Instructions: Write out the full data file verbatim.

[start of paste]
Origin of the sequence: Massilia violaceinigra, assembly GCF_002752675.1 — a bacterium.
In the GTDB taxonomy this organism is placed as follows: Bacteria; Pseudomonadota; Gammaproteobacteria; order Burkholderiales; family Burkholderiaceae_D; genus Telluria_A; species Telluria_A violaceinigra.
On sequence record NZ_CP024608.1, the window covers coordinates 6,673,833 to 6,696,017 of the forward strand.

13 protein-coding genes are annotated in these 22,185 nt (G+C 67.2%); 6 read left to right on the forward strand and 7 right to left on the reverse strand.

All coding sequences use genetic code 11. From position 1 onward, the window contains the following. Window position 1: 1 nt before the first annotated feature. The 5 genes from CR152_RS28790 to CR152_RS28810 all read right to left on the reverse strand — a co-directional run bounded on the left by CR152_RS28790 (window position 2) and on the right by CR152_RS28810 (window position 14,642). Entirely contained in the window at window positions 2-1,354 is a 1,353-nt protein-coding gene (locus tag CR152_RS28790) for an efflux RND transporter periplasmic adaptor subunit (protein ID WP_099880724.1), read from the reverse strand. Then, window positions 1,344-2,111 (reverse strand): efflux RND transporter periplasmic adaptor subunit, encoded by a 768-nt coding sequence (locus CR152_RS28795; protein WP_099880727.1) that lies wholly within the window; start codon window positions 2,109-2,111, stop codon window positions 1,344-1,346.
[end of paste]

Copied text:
Origin of the sequence: Massilia violaceinigra, assembly GCF_002752675.1 — a bacterium.
In the GTDB taxonomy this organism is placed as follows: Bacteria; Pseudomonadota; Gammaproteobacteria; order Burkholderiales; family Burkholderiaceae_D; genus Telluria_A; species Telluria_A violaceinigra.
On sequence record NZ_CP024608.1, the window covers coordinates 6,673,833 to 6,696,017 of the forward strand.

13 protein-coding genes are annotated in these 22,185 nt (G+C 67.2%); 6 read left to right on the forward strand and 7 right to left on the reverse strand.

All coding sequences use genetic code 11. From position 1 onward, the window contains the following. Window position 1: 1 nt before the first annotated feature. The 5 genes from CR152_RS28790 to CR152_RS28810 all read right to left on the reverse strand — a co-directional run bounded on the left by CR152_RS28790 (window position 2) and on the right by CR152_RS28810 (window position 14,642). Entirely contained in the window at window positions 2-1,354 is a 1,353-nt protein-coding gene (locus tag CR152_RS28790) for an efflux RND transporter periplasmic adaptor subunit (protein ID WP_099880724.1), read from the reverse strand. Then, window positions 1,344-2,111 (reverse strand): efflux RND transporter periplasmic adaptor subunit, encoded by a 768-nt coding sequence (locus CR152_RS28795; protein WP_099880727.1) that lies wholly within the window; start codon window positions 2,109-2,111, stop codon window positions 1,344-1,346.